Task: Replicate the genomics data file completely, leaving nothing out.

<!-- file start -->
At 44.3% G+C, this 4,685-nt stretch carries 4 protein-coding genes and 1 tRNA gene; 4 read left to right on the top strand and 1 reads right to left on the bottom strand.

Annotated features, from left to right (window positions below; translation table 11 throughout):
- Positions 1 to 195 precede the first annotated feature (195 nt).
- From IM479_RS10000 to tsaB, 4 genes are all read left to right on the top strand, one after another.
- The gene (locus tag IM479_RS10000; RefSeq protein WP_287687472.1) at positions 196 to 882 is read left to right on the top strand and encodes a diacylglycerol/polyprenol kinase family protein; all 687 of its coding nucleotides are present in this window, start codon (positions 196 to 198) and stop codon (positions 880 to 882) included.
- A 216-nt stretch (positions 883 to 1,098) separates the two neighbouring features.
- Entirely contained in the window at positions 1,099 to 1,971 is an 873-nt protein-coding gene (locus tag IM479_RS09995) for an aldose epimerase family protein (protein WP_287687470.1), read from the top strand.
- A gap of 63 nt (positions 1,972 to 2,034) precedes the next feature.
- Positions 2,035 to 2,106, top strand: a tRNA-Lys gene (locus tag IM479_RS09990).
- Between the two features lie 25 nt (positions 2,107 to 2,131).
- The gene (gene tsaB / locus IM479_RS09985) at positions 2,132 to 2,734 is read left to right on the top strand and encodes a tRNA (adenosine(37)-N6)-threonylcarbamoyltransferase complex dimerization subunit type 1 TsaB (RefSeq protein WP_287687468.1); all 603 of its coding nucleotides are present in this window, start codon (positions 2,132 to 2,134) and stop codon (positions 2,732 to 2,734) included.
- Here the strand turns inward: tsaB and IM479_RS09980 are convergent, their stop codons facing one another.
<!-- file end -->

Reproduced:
At 44.3% G+C, this 4,685-nt stretch carries 4 protein-coding genes and 1 tRNA gene; 4 read left to right on the top strand and 1 reads right to left on the bottom strand.

Annotated features, from left to right (window positions below; translation table 11 throughout):
- Positions 1 to 195 precede the first annotated feature (195 nt).
- From IM479_RS10000 to tsaB, 4 genes are all read left to right on the top strand, one after another.
- The gene (locus tag IM479_RS10000; RefSeq protein WP_287687472.1) at positions 196 to 882 is read left to right on the top strand and encodes a diacylglycerol/polyprenol kinase family protein; all 687 of its coding nucleotides are present in this window, start codon (positions 196 to 198) and stop codon (positions 880 to 882) included.
- A 216-nt stretch (positions 883 to 1,098) separates the two neighbouring features.
- Entirely contained in the window at positions 1,099 to 1,971 is an 873-nt protein-coding gene (locus tag IM479_RS09995) for an aldose epimerase family protein (protein WP_287687470.1), read from the top strand.
- A gap of 63 nt (positions 1,972 to 2,034) precedes the next feature.
- Positions 2,035 to 2,106, top strand: a tRNA-Lys gene (locus tag IM479_RS09990).
- Between the two features lie 25 nt (positions 2,107 to 2,131).
- The gene (gene tsaB / locus IM479_RS09985) at positions 2,132 to 2,734 is read left to right on the top strand and encodes a tRNA (adenosine(37)-N6)-threonylcarbamoyltransferase complex dimerization subunit type 1 TsaB (RefSeq protein WP_287687468.1); all 603 of its coding nucleotides are present in this window, start codon (positions 2,132 to 2,134) and stop codon (positions 2,732 to 2,734) included.
- Here the strand turns inward: tsaB and IM479_RS09980 are convergent, their stop codons facing one another.